I had read a lot about the challenges and benefits of remote-work before pursuing it myself. The early “research” helped me remain focused and avoid falling on my face when it came time to make the transition.

There are lots of pros and cons in any working situation, and I found first-hand that working remotely is no exception to that. If you asked me to fall to one side of the fence regarding whether remote-work is better or worse than working from an office, I have to say that it is better, but only because the pros outweigh the cons (yes, the cons).

Cons

I’m only starting with the cons because I like to end on positive notes, and not because these are the things that most easily come to my mind when working remotely.

  • Being somewhere in-person can have a different vibe… you can get the temperature of a room a bit more easily during meetings. That said, it’s a bummer to have to be dialed in for every meeting (but I’m fortunate to have a team who doesn’t make a big deal out of it, especially given how many we have in a given week).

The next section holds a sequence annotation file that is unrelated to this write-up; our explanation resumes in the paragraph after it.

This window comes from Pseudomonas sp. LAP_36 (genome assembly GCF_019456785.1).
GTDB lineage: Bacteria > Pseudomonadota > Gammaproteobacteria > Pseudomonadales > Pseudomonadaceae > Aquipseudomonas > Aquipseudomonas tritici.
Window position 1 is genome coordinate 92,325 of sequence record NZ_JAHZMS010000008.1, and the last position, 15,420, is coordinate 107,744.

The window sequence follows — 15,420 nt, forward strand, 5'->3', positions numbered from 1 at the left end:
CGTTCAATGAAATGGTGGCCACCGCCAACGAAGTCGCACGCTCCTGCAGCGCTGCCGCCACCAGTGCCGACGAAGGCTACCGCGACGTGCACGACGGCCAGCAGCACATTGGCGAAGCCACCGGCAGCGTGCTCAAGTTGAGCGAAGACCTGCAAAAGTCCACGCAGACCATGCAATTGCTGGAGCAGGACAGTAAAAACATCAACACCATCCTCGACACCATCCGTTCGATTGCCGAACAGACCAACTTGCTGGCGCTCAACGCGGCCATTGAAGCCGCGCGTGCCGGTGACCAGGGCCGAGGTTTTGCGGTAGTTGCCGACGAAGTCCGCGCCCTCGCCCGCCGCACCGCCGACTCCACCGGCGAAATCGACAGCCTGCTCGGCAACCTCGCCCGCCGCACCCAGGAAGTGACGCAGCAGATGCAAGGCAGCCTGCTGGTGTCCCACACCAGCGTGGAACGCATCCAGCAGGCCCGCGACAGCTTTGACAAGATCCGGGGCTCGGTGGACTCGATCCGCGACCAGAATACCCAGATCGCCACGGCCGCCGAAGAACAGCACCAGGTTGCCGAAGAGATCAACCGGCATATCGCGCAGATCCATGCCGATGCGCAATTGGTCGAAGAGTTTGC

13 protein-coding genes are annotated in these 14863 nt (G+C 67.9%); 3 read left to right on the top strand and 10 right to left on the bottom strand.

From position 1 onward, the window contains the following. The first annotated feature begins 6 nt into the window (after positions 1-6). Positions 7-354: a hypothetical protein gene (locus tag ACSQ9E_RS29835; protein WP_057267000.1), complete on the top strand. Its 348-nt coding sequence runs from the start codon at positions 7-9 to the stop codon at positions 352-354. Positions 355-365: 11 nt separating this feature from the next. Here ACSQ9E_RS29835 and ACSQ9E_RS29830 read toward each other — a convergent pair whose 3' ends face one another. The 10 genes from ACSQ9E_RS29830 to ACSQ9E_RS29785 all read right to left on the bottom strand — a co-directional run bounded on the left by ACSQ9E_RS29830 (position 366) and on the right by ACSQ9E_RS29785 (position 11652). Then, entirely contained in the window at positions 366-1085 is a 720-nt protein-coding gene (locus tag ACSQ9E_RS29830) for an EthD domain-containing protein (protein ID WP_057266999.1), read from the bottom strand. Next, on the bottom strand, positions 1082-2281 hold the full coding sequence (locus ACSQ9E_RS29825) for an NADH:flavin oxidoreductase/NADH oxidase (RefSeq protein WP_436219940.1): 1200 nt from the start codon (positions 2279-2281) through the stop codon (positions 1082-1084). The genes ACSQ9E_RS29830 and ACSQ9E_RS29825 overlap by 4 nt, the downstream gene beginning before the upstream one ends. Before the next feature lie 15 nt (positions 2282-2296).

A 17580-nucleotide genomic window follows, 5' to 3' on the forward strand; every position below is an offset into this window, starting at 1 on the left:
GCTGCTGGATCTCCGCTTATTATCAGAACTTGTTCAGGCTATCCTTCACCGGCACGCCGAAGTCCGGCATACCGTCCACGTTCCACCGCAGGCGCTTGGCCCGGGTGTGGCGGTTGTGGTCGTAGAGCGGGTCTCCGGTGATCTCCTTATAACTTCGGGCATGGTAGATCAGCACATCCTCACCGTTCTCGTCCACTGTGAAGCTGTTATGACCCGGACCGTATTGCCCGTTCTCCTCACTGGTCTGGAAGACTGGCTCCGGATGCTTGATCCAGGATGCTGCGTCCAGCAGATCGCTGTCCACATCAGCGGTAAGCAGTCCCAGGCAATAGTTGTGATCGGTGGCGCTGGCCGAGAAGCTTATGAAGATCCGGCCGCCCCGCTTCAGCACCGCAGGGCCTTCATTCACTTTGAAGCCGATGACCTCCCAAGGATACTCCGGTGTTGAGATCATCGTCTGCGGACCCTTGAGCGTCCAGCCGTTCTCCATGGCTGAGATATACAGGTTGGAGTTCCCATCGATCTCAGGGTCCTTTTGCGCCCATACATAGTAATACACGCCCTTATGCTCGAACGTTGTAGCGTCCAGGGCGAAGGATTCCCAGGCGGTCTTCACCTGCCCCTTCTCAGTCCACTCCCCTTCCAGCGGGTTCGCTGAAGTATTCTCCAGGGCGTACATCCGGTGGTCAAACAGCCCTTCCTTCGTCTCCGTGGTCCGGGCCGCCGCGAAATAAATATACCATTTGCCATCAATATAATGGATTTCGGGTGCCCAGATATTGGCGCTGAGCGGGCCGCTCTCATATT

• White-boarding sessions are… difficult.
  • No commute has it’s downsides: No forced-time for podcasts or morning news, and no natural mental transition from home life to work life.
  • Having a home office instead of open floor-plan / open workspaces means fewer opportunities to socialize with co-workers and build camaraderie. It’s fairly normal to only hear from people when they need something from you.
  • It’s easy to feel shut-in, especially after you realize how much easier it is to work with external monitors than on a single screen at a coffee shop out on the town.
  • No free lunches during “Lunch & Learn” sessions. No free snacks or drinks. (This is small potatoes, especially if you’re working on a diet.) (I mean that as a figure of speech — no one is eating small potatoes for snacks at the office.)
  • Speaking of lunches, lunches and happy hours with team members have to be crammed in during travel weeks to the home office, which is a bummer because I really enjoy our Product Management and Application teams I work with.